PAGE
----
By Philip Rucker
Washington Post Staff Writer
Wednesday, September 23, 2009
The administration began a Web program Tuesday that eliminates red tape in the immigration process by allowing applicants to follow their status via text message and e-mail. It is the latest example of how President Obama and his advisers are bringing the technological innovations of his 2008 campaign to the federal bureaucracy.
Administration officials said they also are developing a central method for Americans to receive government emergency information, consumer product recalls and other alerts electronically. The administration recently compiled all data from various federal agencies onto one Web site, Data.gov, and employed new technologies used by private businesses to run the government-sponsored "Cash for Clunkers" auto trade-in program.
Obama created two positions -- chief information officer and chief technology officer -- to try to make government more efficient. Vivek Kundra, the chief information officer, said efforts such as the new electronic immigration status system and Data.gov site are "fundamentally changing the default of the public sector" to make it more transparent. "You're seeing a result of a transparent and open government the president talked about," Kundra said.
Under the old immigration system, applicants had to call U.S. Citizenship and Immigration Services to get status updates, chief technology officer Aneesh Chopra said.
"There are cases where you are asked to give a fingerprint," he said. "If you today say the fingerprint didn't take, you don't really have a direct channel of alerts to let you know that it didn't quite work. So you may be left with the impression that you went in and did your thing and weeks went by."
Chopra continued: "Now with these alerts, instead of you having to call and check in on where we are, this will outbound that communication."
The program also will keep track of average processing times in each immigration field office and at various stages. "It creates the right pressure for transformation, so that you can ask intelligent questions as for why does it take half as long in one city or state than another," Kundra said.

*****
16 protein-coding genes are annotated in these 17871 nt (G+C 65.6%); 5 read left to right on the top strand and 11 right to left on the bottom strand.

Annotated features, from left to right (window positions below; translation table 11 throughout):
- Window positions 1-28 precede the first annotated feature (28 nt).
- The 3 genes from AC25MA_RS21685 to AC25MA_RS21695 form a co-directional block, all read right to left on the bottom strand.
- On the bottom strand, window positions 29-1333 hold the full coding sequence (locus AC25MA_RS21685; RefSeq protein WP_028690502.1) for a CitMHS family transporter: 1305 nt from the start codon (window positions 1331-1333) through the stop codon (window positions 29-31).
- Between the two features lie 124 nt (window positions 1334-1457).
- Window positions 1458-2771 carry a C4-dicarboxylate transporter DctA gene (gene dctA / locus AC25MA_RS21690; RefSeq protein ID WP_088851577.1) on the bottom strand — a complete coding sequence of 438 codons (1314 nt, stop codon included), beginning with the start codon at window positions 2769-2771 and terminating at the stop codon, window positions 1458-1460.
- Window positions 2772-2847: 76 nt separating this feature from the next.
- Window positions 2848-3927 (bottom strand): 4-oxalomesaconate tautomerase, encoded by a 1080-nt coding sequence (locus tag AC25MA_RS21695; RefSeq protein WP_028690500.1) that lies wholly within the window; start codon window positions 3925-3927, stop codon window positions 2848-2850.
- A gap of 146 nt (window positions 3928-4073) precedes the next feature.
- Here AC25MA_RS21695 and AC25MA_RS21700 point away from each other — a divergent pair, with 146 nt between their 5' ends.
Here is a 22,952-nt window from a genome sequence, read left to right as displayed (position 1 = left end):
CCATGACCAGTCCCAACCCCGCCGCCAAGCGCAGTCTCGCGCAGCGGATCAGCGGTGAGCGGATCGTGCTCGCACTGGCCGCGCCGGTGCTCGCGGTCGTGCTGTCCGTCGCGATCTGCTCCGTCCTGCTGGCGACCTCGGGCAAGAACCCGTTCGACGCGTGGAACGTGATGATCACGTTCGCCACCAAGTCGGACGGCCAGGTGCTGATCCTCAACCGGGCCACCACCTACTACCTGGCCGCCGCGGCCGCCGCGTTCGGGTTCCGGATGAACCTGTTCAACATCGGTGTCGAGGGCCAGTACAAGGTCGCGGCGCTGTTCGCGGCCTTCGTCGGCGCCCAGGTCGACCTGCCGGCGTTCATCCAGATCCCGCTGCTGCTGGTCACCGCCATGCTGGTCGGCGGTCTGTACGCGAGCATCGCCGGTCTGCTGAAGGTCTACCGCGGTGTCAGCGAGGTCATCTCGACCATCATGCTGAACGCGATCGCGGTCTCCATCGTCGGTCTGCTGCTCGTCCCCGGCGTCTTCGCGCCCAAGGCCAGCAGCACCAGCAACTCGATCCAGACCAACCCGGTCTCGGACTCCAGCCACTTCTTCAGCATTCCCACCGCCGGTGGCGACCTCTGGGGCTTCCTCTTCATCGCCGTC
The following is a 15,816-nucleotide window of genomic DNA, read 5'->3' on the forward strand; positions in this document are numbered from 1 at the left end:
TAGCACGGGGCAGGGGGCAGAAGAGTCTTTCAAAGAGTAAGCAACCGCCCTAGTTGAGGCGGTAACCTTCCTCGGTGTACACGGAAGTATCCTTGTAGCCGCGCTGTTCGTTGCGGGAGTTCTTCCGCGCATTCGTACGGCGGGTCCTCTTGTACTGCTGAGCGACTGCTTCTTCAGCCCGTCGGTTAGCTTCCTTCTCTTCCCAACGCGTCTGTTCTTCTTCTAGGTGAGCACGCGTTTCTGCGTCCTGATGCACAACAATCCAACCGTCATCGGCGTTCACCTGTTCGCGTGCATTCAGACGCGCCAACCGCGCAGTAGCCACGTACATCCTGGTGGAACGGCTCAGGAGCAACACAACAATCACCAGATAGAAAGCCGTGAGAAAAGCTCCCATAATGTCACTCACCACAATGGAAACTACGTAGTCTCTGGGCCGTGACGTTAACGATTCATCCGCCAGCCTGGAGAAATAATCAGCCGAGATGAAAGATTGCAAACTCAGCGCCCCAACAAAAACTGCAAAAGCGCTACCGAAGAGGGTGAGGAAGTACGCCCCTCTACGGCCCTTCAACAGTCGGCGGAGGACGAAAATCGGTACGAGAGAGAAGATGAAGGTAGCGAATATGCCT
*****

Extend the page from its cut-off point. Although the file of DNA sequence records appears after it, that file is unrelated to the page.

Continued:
Obama has long been an advocate for technology in government. As a U.S. senator, he passed a transparency bill with Sen. Tom Coburn (R-Okla.), known as "Google for Government," that made public federal grants, contracts, loans and other documents. During his campaign, Obama used social networking and text messaging systems to organize supporters, provide rapid updates and raise money.
Since entering office, Obama and his advisers have tried to use technology to help streamline bureaucracy and make government programs more consumer-friendly. White House Chief of Staff Rahm Emanuel calls Chopra and Kundra "the McKinsey Kids," a reference to the blue-chip consulting company.
Transparency was a cornerstone of Obama's campaign, but despite advances, open-government advocates have voiced frustration in recent months that too little progress has been made.
With the Cash for Clunkers program, the administration used advanced technology from the private sector to allow consumers to receive subsidies -- for trading in older vehicles for fuel-efficient models -- at the time of purchase instead of weeks later through the mail.
Administration officials said the On Demand program, produced by Oracle, allowed Cash for Clunkers to keep running even as consumer interest in it rose in the initial days by more than 10 times the government's projections.
This summer, the administration announced an IT Dashboard site that provides data about how the U.S. government spends more than $76 billion on information technology, as well as statistics on which programs are on schedule or over budget. Since it began operating on June 30, the site has recorded more than 53 million hits, Kundra said.
He added: "For the first time, you are able to see how every single dollar is being spent."